Divorce in Singapore: Changes to the Women’s Charter
DIVORCE. If you are married and reading this, would you shudder and shy away from the word?
What was once considered shameful and only spoken about in quiet whispers is now a widely accepted notion in our community. As a society, we have grown to accept that if a marriage is not working out, it is simply best to part ways and move on, instead of expecting unhappy partners to remain shackled to each other for life.
Similarly, the recent shift in Singaporean household dynamics also reflects the change in our society’s mindset as to how a normal marriage now can be. We applaud our Singaporean wives with their extraordinary abilities to soar to great heights, and admire husbands who give up their jobs and choose to care for their children.
However, when marriages don’t work out and end up in Divorce, the state of our vulnerable children usually ends up slipping through the cracks. In an already overwhelming world, they now need to grapple with various questions: Why are my parents living in different houses? Why are there no more family dinners? Why can I only see my Dad or Mum on Sundays at 3pm?
It is thus heartening to see the Government, the Family Justice Courts and the Ministry of Social and Family Development come together to make changes to the social and legal fabric of our society to cater to the different types of family issues.
On 29 February 2016, the Parliament passed the Women’s Charter (Amendment) Bill. Amongst the most notable changes are:
1. Maintenance for incapacitated husbands
Currently, under the Women’s Charter, maintenance may be ordered for children, wives and ex-wives. The Courts would take into account various factors such as the financial circumstances of both parents, the needs of the children or the ex-wife and any other relevant factor before determining a maintenance quantum.
The new changes to the Women’s Charter propose that spousal maintenance may also be ordered for husbands or ex-husbands who are incapacitated and unable to work and maintain themselves. The Courts would still have to take into account various other factors such as the wife’s financial circumstances, the parties’ respective needs etc before making a decision on maintenance.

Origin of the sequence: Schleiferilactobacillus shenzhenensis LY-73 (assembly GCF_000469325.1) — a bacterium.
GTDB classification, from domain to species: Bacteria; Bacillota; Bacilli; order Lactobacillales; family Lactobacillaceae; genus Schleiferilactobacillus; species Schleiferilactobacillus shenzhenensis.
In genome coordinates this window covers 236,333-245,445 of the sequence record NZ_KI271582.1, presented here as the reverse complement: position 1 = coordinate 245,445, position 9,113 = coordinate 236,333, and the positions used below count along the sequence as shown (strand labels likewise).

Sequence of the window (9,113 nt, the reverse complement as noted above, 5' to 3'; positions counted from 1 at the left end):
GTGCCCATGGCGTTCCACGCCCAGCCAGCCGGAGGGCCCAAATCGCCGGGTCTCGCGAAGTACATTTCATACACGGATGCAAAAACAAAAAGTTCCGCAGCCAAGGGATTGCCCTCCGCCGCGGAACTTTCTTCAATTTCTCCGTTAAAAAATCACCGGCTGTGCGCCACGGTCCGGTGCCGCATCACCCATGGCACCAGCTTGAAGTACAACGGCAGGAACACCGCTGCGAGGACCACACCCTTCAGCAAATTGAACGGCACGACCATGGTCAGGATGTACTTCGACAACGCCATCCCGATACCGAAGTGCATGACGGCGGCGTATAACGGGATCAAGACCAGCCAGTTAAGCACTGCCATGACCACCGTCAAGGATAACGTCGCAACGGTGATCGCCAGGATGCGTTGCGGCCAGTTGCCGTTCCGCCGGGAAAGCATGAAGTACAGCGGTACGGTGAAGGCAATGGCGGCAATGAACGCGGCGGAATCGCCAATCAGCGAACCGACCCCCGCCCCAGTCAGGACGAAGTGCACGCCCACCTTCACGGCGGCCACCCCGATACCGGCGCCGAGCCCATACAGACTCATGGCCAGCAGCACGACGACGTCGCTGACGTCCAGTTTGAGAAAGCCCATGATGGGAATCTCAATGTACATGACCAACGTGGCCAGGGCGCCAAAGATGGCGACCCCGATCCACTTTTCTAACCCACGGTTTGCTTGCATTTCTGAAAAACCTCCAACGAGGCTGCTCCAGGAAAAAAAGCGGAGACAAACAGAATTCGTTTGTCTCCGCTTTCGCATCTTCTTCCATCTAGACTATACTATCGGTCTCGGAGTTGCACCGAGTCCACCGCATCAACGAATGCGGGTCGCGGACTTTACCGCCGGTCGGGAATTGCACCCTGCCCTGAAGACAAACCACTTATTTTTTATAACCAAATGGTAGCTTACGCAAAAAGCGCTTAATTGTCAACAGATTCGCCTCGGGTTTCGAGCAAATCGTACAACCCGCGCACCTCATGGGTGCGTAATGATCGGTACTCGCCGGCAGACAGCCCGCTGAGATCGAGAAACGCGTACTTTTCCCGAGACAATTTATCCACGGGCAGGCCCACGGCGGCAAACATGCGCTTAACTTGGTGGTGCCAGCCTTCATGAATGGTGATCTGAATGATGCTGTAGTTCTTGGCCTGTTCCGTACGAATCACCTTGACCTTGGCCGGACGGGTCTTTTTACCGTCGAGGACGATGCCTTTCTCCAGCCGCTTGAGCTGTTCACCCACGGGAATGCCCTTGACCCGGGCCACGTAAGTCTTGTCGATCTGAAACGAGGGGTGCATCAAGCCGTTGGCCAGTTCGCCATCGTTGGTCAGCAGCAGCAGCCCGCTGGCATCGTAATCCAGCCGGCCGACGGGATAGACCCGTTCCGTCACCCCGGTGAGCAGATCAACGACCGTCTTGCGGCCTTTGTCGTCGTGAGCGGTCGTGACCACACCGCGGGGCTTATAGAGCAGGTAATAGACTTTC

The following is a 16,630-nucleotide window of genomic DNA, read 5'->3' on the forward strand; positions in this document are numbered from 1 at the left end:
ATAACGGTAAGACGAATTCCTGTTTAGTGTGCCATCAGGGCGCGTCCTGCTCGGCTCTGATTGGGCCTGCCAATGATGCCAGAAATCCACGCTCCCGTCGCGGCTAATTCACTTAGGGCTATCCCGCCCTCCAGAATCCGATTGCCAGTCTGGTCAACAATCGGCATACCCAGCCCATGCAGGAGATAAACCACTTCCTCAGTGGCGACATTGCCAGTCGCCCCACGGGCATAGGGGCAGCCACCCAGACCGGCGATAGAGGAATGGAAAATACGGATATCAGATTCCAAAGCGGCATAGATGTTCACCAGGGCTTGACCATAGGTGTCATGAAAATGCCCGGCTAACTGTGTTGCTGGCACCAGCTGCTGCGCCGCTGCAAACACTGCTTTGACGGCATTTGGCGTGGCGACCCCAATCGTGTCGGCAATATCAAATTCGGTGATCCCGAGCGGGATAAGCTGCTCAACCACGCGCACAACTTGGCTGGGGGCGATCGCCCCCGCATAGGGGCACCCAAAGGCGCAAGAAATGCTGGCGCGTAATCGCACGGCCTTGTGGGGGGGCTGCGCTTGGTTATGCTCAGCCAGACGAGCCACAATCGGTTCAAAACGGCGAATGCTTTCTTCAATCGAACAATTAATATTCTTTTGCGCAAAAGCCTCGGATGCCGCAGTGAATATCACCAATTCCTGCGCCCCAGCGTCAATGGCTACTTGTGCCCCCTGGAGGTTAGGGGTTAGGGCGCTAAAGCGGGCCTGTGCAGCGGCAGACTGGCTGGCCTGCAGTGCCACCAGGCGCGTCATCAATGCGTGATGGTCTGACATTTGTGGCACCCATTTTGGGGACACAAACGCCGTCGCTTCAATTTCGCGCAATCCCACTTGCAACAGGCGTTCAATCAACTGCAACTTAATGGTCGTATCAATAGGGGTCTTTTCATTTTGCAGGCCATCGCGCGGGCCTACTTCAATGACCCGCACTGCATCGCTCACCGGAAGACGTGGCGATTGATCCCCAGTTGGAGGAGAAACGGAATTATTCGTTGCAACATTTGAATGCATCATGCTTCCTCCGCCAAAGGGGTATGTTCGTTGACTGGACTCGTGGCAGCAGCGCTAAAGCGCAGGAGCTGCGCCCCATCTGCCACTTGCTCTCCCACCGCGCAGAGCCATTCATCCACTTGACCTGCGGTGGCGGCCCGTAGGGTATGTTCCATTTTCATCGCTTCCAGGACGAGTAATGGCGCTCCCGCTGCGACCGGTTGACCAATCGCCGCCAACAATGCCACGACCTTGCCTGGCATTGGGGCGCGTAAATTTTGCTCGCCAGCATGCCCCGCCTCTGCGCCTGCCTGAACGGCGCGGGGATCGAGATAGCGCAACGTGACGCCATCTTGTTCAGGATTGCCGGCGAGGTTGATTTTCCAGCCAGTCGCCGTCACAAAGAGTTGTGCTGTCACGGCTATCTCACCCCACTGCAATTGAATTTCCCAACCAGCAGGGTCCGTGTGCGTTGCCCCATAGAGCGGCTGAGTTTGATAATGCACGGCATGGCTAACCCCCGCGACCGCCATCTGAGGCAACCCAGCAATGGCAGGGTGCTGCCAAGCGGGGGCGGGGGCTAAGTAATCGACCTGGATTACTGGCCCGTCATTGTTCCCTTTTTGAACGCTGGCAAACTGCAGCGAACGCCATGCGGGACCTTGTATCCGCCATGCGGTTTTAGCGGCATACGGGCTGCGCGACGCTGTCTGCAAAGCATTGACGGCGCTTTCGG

This is clearly a landmark step towards having the Women’s Charter provide some concrete and basic form of gender equality. In the spirit of marriage commitment, spouses or ex-spouses are to be legally obliged to care for their incapacitated partner.
Click on next page to find out what are the other changes in the Women's Charter that could impact you in case of a divorce in Singapore.
2. Mandatory Parenting Programme1
To ensure that the Courts and all divorce proceedings remain child-centric, the amendments to the Women’s Charter will require divorced parties to complete a mandatory parenting programme before filing for divorce. This is especially important in cases when parties are unable to agree on issues surrounding their children’s custody, care and control.
The Courts would also have the power to direct parties to attend parenting or family support programmes at any time during the divorce proceedings. Such programmes would cover issues that would affect the children such as housing and school care arrangements; it would also teach parties how to co-parent positively.
We applaud the fact that such parenting programmes will be made mandatory. Parents need to be made aware of the practical implications of divorce and its effects on their children. This would hopefully make them realise that the children are going through the same divorce as well.
In the spirit of being child-centric, the Family Justice Courts have also introduced a panel of Child Representatives, where the Courts or the parents themselves can appoint a Child Representative lawyer to give a young child his “voice” in contentious child custody proceedings. The appointed Child Representative would spend time with the child, request for reports and hold meetings with parties who interact with the Child and then present an objective assessment of what would be best for the Child.
In a dynamic and fast-paced society with a multitude of personalities like Singapore, complex family issues will always arise. Whilst us parents are embroiled in the nitty-gritty of an emotionally-wrenching and mentally exhausting divorce, it is easy to forget that our children are also reeling from the same emotions we are facing. When we parents fail to protect them from the grim realities of life, it is heartening to know that the law is there to cushion any blows that the children may face, to ensure that they still are able to grow and flourish in a balanced and well-rounded environment.
Ms Gloria James-Civetta has been appointed by the Family Justice Courts and the Singapore Mediation Centre as a Family Mediator, Child Representative lawyer, Parenting Coordinator and Collaborative Family Practitioner. For more information on divorce and children related issues, please contact Ms. Gloria James-Civetta and her team of lawyers at:
The article has been authored by: Siti Nurul Hajar